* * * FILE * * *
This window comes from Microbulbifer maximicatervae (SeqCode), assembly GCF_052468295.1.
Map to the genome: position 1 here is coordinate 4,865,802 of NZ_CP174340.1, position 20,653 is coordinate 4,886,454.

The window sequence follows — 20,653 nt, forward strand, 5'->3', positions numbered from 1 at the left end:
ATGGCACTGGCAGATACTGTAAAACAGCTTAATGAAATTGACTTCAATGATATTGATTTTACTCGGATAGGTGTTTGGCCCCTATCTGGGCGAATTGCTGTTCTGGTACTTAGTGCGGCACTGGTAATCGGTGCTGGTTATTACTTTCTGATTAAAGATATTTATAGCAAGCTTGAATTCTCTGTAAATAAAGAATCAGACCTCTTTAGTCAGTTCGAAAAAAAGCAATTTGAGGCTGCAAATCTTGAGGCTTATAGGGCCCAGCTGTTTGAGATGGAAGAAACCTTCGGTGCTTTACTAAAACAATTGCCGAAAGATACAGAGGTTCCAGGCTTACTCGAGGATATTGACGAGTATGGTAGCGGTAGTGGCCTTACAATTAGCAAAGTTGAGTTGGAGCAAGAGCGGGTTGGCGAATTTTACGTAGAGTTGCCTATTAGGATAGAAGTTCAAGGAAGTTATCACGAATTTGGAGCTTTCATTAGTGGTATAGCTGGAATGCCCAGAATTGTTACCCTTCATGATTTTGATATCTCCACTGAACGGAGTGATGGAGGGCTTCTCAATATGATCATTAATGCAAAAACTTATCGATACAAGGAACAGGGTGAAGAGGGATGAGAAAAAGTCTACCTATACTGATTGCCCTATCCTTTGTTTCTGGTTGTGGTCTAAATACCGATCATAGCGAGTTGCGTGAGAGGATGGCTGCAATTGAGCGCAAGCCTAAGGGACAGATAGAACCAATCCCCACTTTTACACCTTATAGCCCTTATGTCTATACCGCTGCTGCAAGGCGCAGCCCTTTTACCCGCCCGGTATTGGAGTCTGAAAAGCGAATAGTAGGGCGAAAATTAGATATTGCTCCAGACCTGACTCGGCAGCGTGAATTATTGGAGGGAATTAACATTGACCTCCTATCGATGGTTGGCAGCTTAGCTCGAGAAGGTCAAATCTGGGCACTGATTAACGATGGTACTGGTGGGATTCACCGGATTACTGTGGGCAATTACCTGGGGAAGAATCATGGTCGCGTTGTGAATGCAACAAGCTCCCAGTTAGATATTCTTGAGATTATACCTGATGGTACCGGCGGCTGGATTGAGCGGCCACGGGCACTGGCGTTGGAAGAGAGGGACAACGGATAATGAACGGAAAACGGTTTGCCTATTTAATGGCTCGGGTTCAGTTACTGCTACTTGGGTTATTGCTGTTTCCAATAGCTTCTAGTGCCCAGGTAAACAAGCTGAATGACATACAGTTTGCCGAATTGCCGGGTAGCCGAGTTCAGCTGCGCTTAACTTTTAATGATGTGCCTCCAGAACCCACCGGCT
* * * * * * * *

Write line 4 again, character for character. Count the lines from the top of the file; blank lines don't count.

ATGGCACTGGCAGATACTGTAAAACAGCTTAATGAAATTGACTTCAATGATATTGATTTTACTCGGATAGGTGTTTGGCCCCTATCTGGGCGAATTGCTGTTCTGGTACTTAGTGCGGCACTGGTAATCGGTGCTGGTTATTACTTTCTGATTAAAGATATTTATAGCAAGCTTGAATTCTCTGTAAATAAAGAATCAGACCTCTTTAGTCAGTTCGAAAAAAAGCAATTTGAGGCTGCAAATCTTGAGGCTTATAGGGCCCAGCTGTTTGAGATGGAAGAAACCTTCGGTGCTTTACTAAAACAATTGCCGAAAGATACAGAGGTTCCAGGCTTACTCGAGGATATTGACGAGTATGGTAGCGGTAGTGGCCTTACAATTAGCAAAGTTGAGTTGGAGCAAGAGCGGGTTGGCGAATTTTACGTAGAGTTGCCTATTAGGATAGAAGTTCAAGGAAGTTATCACGAATTTGGAGCTTTCATTAGTGGTATAGCTGGAATGCCCAGAATTGTTACCCTTCATGATTTTGATATCTCCACTGAACGGAGTGATGGAGGGCTTCTCAATATGATCATTAATGCAAAAACTTATCGATACAAGGAACAGGGTGAAGAGGGATGAGAAAAAGTCTACCTATACTGATTGCCCTATCCTTTGTTTCTGGTTGTGGTCTAAATACCGATCATAGCGAGTTGCGTGAGAGGATGGCTGCAATTGAGCGCAAGCCTAAGGGACAGATAGAACCAATCCCCACTTTTACACCTTATAGCCCTTATGTCTATACCGCTGCTGCAAGGCGCAGCCCTTTTACCCGCCCGGTATTGGAGTCTGAAAAGCGAATAGTAGGGCGAAAATTAGATATTGCTCCAGACCTGACTCGGCAGCGTGAATTATTGGAGGGAATTAACATTGACCTCCTATCGATGGTTGGCAGCTTAGCTCGAGAAGGTCAAATCTGGGCACTGATTAACGATGGTACTGGTGGGATTCACCGGATTACTGTGGGCAATTACCTGGGGAAGAATCATGGTCGCGTTGTGAATGCAACAAGCTCCCAGTTAGATATTCTTGAGATTATACCTGATGGTACCGGCGGCTGGATTGAGCGGCCACGGGCACTGGCGTTGGAAGAGAGGGACAACGGATAATGAACGGAAAACGGTTTGCCTATTTAATGGCTCGGGTTCAGTTACTGCTACTTGGGTTATTGCTGTTTCCAATAGCTTCTAGTGCCCAGGTAAACAAGCTGAATGACATACAGTTTGCCGAATTGCCGGGTAGCCGAGTTCAGCTGCGCTTAACTTTTAATGATGTGCCTCCAGAACCCACCGGCT